Forget new fangled 20 - 20 cricket - that's far too exciting and interesting.
I'd rather lick my own arrsehole than watch test cricket. My god, it is incredibly boring.

American Football came about as a result of fecking loads of people getting killed playing rugby in the US. I think in 1905 alone, over 18 people were killed in American uni's due to playing rugby...
 
#14
I was told about a type of American football called, "Ironman". The players stay on the pitch when the ball is lost and swap roles. Rather like rugby league without micro shorts.
This style is regarded as completely mad.
Not too sure that "amoured chess" is a good thing. With a coach and quarterback to do the thinking then the majority of player's brains are of as much use as Anne Frank's drumkit.
Does the "instant fix" culture make long wars unwinnable for the US?
 
#15
Gravelbelly said:
crabtastic said:
It just requires a different kind of athelicism, one that requires short bursts of energy rather than endurance.
It also appeals to another US hobbyhorse, namely statistics. Games with short bursts of activity can be measured.

(The fact that sports with long periods of endurance don't lend themselves to advertising breaks on TV, i.e. where the money comes from, is also significant).

A lot of things in the US circulate about "measurability" - what is the total yardage gained by quarterback X in a season, what is the batting average of baseball player Y.

It extends beyond sport - at school it's about what score did someone get on their SAT, or what is someone's grade-point average (GPA).

Even in business - with a US firm, you stand or fall by the quarterly results, not the annual ones.

It even gets into their military - evaluation reports get grades, top grades get promotions, bottom grades get fired. There was an interesting article somewhere on the web about how such a system was screwing up the US Army by actively encouraging micromanagement and risk aversion (a US armour type called Vandergriff)
This is too much analysis for a rather simple thing. It is a game that appeals to different people. Most sports on this planet can be statistically measured so i don't understand where you are getting this idea from.
 
#16
gennithmedic said:
Having watched the Superbowl, at least until Prince, baseball and basketball, I noticed that US sports seem to rotate the players on and off the pitch a lot. There seem to be a lot of Time Outs, and the coach does much of the thinking for his players. UK sports place an emphasis on the player "sticking it out", especially cricket. Individual decision making and endurance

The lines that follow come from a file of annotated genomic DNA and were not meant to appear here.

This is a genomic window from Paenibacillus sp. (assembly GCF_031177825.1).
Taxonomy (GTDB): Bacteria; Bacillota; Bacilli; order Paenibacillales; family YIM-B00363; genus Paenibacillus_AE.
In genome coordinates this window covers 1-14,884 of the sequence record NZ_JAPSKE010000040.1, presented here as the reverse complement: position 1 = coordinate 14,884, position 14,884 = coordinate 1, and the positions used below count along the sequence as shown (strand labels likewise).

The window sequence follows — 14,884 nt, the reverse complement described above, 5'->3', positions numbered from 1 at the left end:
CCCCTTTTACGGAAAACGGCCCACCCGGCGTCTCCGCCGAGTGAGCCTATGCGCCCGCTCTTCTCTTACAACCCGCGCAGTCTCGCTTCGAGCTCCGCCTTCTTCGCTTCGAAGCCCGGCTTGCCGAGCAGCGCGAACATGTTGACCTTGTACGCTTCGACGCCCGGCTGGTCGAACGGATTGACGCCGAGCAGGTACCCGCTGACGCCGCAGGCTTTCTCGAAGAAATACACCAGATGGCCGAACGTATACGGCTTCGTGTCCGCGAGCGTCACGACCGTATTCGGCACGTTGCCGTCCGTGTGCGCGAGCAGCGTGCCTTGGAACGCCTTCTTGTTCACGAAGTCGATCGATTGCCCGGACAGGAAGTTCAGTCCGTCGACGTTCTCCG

I see where you are coming from but there is a different way of looking at this -

The US method is to have individuals who are very skilled at one task, and limited in their ability to do other tasks.
The Brit method is more to have people who do one primary task but can also equally handle the other roles.

Each approach has it pros and cons - the advantage of the US system is that when all the right people are in the right places it is very effective. The down-side is that the organisation is inflexible and is easily disrupted. It is also a method that lends itself to the great American love of micro-management.

Conversely one can argue that the Brit method allows for exception results in un-forseen circumstances where flexibility is required but mediocre results in routine, predictable situations.

Part of the eternal battle between the specialists and the generalists which one can see in many areas, including armies.
 
#17
Interesting question but bollox! I can't see how it has any bearing on preparing a child for war!...lol...

Seriously though, the US have endurance events too it's just that the stop-start sports allow for advertising breaks, burger gathering breaks and fag breaks. To me a real bore. But gay too.
 
#18
Are there any US sportsmen reading this? What does it feel like to play american football- and spend a large part of the game as a spectator?
Whilst there are endurance events in all countries- in poor countries they are known as "Life" I'm interested in the mass sports. The sports that recruits grow up playing/watching.
As for the junkfood thing, I'm afraid that vice is spreading- and UK sports are mostly an excuse to get drunk.
So the old UK sports were banned in the US because people got killed? But any halfwit is allowed to bear arms!
 
#19
gennithmedic said:
Are there any US sportsmen reading this? What does it feel like to play american football- and spend a large part of the game as a spectator?
Whilst there are endurance events in all countries- in poor countries they are known as "Life" I'm interested in the mass sports. The sports that recruits grow up playing/watching.
As for the junkfood thing, I'm afraid that vice is spreading- and UK sports are mostly an excuse to get drunk.
So the old UK sports were banned in the US because people got killed? But any halfwit is allowed to bear arms!
gennithmedic, your arguement is so ridiculous that you haven't even got an arguement. What is the point of this thread?
 
#20
This is turning out to be an interesting discussion actually.

I'm far from a sportsman. The only sport I ever played was football/soccer/whatever we want to call it.

American Football is indeed a game of strategy, and it is definitely not for wimps. Though not much of a fan myself, I've seen the types who play it. They are far from pea-brained as it takes smarts to execute a strategy or counter someone elses.